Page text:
Kinship, Islam, or Oil: Culprits of Gender Inequality?


Charrad, Mounira M. 2009. “Kinship, Islam, or Oil: Culprits of Gender Inequality?” Politics & Gender 5 (04): 546-53. doi:10.1017/S1743923X09990353.

Author: Mounira M. Charrad


Gender inequality in the Muslim world has become the object of high drama on the international scene. Ghostlike images of women wrapped in burqas and begging in the streets of Afghan cities swept television screens in the United States following 9/11. The number of articles on Muslim women in English newspapers has increased exponentially in the last few years. Although the popular press and the media continue to emphasize seclusion and subordination in their description of Muslim women, scholars have written extensively and persuasively to debunk the myth of the Muslim woman as a victim, passively suffering the subordination imposed on her. Starting in the 1970s and continuing to the present, a rich literature has argued that as elsewhere in the world, Muslim women have not only resisted subordination but have actively shaped their own destiny (e.g., work by Leila Ahmed [1992], Nadje Al-Ali and Nicola Pratt [2008, 2009], Elizabeth Fernea [1998], Nikki Keddie [2002, 2007, 2008], and Fatima Sadiqi and Moha Ennaji [forthcoming]).



“I have ascribed women’s subordination in the Muslim countries of the Middle East to the kinship/politics nexus. I have pointed to a form of kinship that relies on bonds among men. I have focused on a long history of “kin-based solidarities” in the political system (Charrad 2001, 2007a). This history has led to the development of powerful patriarchal networks that tend to perpetuate gender inequality in law, politics, and the economy.” (547)

“History suggests that the “atypically strong patriarchal cultures and political institutions” that Ross (2008, 107) attributes to oil in fact predate oil economies in the Middle East. Several oil-producing countries in the region have a long history of strongly patriarchal structures and political institutions. Examples include Saudi Arabia, Kuwait, the Gulf Emirates, Libya, and Iraq. Oil was discovered in societies that were based on tribal or kin ties, with strong patriarchal networks invested in the control of women. These tribal or kin ties became the basis for the political system, and the oil economy later was grafted onto these social structures. In some cases, patriarchal networks were kept in place or were even reinforced by colonization, as in Algeria.” (548)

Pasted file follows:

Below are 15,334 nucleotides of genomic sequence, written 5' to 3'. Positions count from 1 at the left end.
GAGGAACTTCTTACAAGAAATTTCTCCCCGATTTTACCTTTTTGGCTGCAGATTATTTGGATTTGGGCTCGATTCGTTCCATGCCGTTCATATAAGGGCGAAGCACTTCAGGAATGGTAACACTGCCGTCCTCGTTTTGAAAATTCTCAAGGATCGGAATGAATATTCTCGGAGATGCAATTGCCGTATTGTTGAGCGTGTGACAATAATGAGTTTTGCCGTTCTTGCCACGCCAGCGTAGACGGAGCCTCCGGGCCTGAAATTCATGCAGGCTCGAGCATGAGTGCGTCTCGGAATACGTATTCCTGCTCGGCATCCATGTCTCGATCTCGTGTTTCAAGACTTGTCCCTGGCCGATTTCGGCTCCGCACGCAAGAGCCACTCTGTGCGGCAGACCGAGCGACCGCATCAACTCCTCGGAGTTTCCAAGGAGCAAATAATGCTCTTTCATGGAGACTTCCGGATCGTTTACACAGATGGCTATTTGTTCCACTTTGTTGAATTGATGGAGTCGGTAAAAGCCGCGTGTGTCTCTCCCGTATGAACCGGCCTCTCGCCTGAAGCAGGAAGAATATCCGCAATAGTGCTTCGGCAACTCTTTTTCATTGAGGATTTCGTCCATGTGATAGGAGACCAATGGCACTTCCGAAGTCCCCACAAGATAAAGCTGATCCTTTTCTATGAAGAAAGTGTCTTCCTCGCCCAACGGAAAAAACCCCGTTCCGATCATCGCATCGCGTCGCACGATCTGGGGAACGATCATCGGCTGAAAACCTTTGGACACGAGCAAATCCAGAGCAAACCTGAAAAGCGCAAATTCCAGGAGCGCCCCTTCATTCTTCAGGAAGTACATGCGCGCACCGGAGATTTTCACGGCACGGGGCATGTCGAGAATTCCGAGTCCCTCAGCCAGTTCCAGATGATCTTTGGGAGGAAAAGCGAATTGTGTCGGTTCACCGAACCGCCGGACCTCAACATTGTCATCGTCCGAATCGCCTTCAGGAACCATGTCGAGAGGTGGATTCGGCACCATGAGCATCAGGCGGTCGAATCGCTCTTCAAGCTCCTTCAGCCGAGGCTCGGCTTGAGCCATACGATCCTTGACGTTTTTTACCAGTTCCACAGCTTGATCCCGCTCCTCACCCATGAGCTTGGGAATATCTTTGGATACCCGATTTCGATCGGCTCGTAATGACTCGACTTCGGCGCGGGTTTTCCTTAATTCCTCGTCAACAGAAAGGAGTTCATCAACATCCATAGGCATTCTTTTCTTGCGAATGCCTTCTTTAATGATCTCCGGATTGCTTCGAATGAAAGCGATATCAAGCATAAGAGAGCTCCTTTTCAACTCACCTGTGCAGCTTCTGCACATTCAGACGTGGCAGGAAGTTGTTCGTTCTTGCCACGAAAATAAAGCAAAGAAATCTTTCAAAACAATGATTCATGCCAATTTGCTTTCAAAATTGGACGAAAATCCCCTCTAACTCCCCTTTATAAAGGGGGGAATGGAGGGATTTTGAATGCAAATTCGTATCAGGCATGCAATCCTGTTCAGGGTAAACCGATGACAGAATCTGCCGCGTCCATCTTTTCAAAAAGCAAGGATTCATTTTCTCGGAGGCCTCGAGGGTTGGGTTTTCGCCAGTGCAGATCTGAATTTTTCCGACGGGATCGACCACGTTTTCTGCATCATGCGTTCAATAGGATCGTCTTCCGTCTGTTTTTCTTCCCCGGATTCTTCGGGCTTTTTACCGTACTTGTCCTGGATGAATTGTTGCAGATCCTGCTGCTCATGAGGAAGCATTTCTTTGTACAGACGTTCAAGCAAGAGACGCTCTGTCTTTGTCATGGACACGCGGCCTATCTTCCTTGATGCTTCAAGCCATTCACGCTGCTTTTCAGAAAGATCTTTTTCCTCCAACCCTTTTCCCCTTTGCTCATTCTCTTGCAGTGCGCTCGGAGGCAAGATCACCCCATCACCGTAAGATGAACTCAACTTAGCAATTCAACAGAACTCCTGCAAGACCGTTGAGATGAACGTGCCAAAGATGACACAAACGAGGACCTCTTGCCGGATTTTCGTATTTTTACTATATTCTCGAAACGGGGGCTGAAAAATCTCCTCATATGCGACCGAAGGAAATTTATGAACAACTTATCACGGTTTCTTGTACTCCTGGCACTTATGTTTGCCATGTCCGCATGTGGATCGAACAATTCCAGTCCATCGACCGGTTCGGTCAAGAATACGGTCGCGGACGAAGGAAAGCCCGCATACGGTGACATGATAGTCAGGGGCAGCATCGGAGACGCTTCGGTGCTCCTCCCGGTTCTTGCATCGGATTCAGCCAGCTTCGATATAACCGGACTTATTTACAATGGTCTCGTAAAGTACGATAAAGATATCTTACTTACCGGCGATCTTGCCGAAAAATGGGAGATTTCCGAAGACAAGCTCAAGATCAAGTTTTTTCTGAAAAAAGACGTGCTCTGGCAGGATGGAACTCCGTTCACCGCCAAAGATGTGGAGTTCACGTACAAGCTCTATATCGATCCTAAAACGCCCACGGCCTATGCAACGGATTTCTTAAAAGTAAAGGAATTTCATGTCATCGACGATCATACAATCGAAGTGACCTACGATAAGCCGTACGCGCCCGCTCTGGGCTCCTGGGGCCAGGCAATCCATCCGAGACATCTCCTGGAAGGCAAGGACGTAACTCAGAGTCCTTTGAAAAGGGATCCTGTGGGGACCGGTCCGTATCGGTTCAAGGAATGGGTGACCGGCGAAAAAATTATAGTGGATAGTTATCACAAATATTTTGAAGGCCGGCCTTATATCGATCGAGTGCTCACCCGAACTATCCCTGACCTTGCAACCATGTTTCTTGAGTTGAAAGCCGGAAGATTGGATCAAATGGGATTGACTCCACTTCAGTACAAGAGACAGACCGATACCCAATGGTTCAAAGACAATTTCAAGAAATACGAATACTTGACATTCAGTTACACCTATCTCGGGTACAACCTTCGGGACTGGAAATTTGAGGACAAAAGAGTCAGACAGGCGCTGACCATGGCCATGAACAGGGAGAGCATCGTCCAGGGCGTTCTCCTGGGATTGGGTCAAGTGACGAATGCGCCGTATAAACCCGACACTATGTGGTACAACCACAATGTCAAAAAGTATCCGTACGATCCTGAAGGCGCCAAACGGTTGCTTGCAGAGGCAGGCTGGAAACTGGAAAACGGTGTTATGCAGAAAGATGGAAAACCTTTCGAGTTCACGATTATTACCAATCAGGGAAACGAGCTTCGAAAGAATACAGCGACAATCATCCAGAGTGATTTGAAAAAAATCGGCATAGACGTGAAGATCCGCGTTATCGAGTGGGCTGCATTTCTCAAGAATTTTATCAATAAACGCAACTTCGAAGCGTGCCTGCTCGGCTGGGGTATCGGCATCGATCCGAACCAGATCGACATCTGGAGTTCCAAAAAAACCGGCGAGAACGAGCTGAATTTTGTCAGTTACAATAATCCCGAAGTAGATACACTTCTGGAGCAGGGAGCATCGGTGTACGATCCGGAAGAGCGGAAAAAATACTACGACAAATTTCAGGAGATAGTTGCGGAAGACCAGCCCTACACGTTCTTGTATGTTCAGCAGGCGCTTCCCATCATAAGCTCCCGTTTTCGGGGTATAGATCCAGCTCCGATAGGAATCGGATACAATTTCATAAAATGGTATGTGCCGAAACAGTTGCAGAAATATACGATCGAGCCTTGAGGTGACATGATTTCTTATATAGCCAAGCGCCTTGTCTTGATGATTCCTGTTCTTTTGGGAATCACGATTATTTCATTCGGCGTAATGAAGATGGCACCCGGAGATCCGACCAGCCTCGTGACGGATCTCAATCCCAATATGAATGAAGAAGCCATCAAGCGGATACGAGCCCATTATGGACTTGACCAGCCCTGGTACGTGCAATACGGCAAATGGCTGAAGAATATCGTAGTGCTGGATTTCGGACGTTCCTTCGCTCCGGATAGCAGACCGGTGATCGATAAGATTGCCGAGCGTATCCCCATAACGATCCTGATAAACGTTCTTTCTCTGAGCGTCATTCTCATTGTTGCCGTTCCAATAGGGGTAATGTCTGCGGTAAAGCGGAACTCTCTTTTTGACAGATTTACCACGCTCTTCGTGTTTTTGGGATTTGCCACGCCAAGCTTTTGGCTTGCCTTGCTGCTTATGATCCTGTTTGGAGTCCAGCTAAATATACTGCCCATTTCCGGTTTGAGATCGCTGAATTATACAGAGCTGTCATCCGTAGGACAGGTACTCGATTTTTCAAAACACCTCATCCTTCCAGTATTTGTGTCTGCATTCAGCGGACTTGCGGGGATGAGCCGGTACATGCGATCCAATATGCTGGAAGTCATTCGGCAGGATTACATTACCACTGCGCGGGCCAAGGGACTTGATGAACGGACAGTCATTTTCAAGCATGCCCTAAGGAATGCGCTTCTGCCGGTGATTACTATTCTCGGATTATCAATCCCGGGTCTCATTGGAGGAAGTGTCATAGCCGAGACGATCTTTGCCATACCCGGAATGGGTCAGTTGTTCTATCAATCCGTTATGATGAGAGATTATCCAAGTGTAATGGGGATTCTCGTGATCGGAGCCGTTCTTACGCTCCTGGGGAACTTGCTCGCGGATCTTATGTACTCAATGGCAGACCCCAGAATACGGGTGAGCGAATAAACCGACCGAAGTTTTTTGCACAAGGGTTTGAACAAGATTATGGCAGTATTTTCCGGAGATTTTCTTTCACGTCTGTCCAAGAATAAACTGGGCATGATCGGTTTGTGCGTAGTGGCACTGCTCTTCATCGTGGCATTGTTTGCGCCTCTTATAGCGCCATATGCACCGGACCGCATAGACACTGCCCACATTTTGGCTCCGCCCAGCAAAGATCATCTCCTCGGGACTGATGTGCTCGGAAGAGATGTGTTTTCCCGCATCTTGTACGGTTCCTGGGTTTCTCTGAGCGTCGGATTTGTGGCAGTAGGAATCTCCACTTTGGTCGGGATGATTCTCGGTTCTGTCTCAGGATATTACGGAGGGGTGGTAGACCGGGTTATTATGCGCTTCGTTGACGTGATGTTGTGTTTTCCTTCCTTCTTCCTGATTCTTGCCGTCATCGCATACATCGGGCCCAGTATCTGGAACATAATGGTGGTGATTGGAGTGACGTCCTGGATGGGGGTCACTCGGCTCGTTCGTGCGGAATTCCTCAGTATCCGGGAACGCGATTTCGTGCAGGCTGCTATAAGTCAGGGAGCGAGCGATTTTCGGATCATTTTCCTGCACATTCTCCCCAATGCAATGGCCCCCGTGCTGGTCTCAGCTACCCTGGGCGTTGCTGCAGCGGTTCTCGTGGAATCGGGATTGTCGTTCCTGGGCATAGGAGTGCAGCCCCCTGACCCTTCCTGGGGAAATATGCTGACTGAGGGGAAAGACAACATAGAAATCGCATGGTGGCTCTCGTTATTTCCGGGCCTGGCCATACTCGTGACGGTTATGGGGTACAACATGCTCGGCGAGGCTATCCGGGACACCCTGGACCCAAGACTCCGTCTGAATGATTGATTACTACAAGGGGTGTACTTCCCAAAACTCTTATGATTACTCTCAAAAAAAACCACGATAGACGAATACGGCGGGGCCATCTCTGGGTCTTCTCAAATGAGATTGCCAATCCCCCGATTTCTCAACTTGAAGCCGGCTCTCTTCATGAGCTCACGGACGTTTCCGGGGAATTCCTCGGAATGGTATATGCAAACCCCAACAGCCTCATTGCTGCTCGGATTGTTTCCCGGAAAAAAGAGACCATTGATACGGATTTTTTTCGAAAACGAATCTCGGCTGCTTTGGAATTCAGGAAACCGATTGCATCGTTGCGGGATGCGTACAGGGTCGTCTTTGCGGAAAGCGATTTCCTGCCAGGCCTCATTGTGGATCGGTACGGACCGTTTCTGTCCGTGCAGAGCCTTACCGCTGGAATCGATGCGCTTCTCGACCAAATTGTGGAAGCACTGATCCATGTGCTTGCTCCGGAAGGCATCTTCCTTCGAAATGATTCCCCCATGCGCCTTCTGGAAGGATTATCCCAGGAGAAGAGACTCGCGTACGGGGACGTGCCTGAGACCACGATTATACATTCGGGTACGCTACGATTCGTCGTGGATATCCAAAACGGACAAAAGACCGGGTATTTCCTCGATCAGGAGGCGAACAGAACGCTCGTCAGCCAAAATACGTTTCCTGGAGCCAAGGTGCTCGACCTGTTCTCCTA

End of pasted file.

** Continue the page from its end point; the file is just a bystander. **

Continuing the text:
“The theory I have offered indicates that political systems that build their power on kin-based patriarchal networks tend to curtail women’s rights, whereas those that have historically evolved to be relatively autonomous from such networks tend to favor more women-friendly policies (Charrad 2001, 1–13 and 233–41; 2007a).” (548)

“Ross’s argument is not sufficient to explain the differences in the Maghreb... On the basis of a strict adherence to Ross’s pathway, one would expect Tunisia, where women have achieved greater political participation, to have a smaller oil industry than Morocco. However, this is not the case. In fact, while Tunisia has oil rents at the relatively low rate of $61 per capita, Morocco has none at all… Yet Tunisia has witnessed greater female political participation and ranks higher on the Gender Rights Index than does Morocco. Neither oil nor Islam explains this difference.” (549-50)

Topics: Economies, Extractive Industries, Gender, Women, Gender Roles, Gendered Power Relations, Gender Equality/Inequality, Political Participation, Rights, Women's Rights Regions: MENA, Asia, Middle East

Year: 2009

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